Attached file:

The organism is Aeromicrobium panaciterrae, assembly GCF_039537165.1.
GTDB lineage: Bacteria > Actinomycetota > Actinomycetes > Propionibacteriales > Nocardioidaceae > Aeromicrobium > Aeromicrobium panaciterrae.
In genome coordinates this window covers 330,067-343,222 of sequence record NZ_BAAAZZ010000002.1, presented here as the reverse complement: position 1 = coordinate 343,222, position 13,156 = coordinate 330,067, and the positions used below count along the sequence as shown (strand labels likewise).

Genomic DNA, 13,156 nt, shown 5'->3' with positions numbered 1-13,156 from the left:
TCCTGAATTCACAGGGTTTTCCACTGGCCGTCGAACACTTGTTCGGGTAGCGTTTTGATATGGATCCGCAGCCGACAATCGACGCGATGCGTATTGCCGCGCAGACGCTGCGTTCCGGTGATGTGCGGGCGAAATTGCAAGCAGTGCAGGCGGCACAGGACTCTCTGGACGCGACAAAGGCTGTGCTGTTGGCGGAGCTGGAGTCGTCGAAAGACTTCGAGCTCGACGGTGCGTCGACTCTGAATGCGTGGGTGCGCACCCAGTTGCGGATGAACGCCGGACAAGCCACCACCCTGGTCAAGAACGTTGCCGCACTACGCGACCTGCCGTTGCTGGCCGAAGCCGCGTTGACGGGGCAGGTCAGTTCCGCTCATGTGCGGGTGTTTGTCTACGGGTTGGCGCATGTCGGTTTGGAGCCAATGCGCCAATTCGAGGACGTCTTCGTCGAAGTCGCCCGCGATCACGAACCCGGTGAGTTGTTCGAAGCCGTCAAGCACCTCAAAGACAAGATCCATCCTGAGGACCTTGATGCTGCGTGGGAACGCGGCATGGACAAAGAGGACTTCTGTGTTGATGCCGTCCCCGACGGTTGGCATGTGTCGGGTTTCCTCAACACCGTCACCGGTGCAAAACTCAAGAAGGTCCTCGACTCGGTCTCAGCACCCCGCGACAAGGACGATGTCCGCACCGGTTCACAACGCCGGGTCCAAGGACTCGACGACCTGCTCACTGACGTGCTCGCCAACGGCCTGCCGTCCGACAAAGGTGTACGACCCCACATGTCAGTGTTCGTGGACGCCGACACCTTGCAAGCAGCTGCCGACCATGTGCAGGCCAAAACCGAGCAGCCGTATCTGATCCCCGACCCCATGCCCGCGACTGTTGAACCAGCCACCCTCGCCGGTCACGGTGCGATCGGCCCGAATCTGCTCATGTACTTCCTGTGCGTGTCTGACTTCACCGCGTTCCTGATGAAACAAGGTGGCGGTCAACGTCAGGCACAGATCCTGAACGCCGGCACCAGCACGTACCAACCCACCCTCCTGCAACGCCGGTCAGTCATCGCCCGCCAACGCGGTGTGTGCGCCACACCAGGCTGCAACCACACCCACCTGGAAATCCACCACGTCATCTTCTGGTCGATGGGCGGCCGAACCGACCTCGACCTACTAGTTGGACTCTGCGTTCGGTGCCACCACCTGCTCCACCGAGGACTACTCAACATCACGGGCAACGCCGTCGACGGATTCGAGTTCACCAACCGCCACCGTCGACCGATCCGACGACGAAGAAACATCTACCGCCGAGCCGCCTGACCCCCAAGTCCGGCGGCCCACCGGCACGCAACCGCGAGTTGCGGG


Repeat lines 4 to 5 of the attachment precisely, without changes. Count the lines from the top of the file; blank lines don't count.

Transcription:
Genomic DNA, 13,156 nt, shown 5'->3' with positions numbered 1-13,156 from the left:
TCCTGAATTCACAGGGTTTTCCACTGGCCGTCGAACACTTGTTCGGGTAGCGTTTTGATATGGATCCGCAGCCGACAATCGACGCGATGCGTATTGCCGCGCAGACGCTGCGTTCCGGTGATGTGCGGGCGAAATTGCAAGCAGTGCAGGCGGCACAGGACTCTCTGGACGCGACAAAGGCTGTGCTGTTGGCGGAGCTGGAGTCGTCGAAAGACTTCGAGCTCGACGGTGCGTCGACTCTGAATGCGTGGGTGCGCACCCAGTTGCGGATGAACGCCGGACAAGCCACCACCCTGGTCAAGAACGTTGCCGCACTACGCGACCTGCCGTTGCTGGCCGAAGCCGCGTTGACGGGGCAGGTCAGTTCCGCTCATGTGCGGGTGTTTGTCTACGGGTTGGCGCATGTCGGTTTGGAGCCAATGCGCCAATTCGAGGACGTCTTCGTCGAAGTCGCCCGCGATCACGAACCCGGTGAGTTGTTCGAAGCCGTCAAGCACCTCAAAGACAAGATCCATCCTGAGGACCTTGATGCTGCGTGGGAACGCGGCATGGACAAAGAGGACTTCTGTGTTGATGCCGTCCCCGACGGTTGGCATGTGTCGGGTTTCCTCAACACCGTCACCGGTGCAAAACTCAAGAAGGTCCTCGACTCGGTCTCAGCACCCCGCGACAAGGACGATGTCCGCACCGGTTCACAACGCCGGGTCCAAGGACTCGACGACCTGCTCACTGACGTGCTCGCCAACGGCCTGCCGTCCGACAAAGGTGTACGACCCCACATGTCAGTGTTCGTGGACGCCGACACCTTGCAAGCAGCTGCCGACCATGTGCAGGCCAAAACCGAGCAGCCGTATCTGATCCCCGACCCCATGCCCGCGACTGTTGAACCAGCCACCCTCGCCGGTCACGGTGCGATCGGCCCGAATCTGCTCATGTACTTCCTGTGCGTGTCTGACTTCACCGCGTTCCTGATGAAACAAGGTGGCGGTCAACGTCAGGCACAGATCCTGAACGCCGGCACCAGCACGTACCAACCCACCCTCCTGCAACGCCGGTCAGTCATCGCCCGCCAACGCGGTGTGTGCGCCACACCAGGCTGCAACCACACCCACCTGGAAATCCACCACGTCATCTTCTGGTCGATGGGCGGCCGAACCGACCTCGACCTACTAGTTGGACTCTGCGTTCGGTGCCACCACCTGCTCCACCGAGGACTACTCAACATCACGGGCAACGCCGTCGACGGATTCGAGTTCACCAACCGCCACCGTCGACCGATCCGACGACGAAGAAACATCTACCGCCGAGCCGCCTGACCCCCAAGTCCGGCGGCCCACCGGCACGCAACCGCGAGTTGCGGG